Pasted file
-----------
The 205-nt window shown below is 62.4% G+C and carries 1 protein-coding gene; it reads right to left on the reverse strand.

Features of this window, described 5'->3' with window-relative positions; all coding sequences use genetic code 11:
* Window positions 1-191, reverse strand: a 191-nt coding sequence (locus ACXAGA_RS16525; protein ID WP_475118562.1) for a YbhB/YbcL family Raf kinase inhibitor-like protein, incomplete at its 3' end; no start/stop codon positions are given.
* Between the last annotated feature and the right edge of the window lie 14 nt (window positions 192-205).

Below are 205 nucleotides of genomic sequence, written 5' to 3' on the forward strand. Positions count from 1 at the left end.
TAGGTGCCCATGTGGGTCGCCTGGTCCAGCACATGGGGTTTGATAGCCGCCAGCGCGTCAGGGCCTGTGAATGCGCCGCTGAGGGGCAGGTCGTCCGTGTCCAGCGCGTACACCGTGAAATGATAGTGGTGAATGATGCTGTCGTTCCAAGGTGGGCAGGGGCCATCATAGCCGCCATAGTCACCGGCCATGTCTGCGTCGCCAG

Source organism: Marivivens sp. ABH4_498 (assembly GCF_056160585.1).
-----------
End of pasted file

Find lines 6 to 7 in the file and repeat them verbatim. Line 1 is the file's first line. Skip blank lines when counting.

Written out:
TAGGTGCCCATGTGGGTCGCCTGGTCCAGCACATGGGGTTTGATAGCCGCCAGCGCGTCAGGGCCTGTGAATGCGCCGCTGAGGGGCAGGTCGTCCGTGTCCAGCGCGTACACCGTGAAATGATAGTGGTGAATGATGCTGTCGTTCCAAGGTGGGCAGGGGCCATCATAGCCGCCATAGTCACCGGCCATGTCTGCGTCGCCAG

Source organism: Marivivens sp. ABH4_498 (assembly GCF_056160585.1).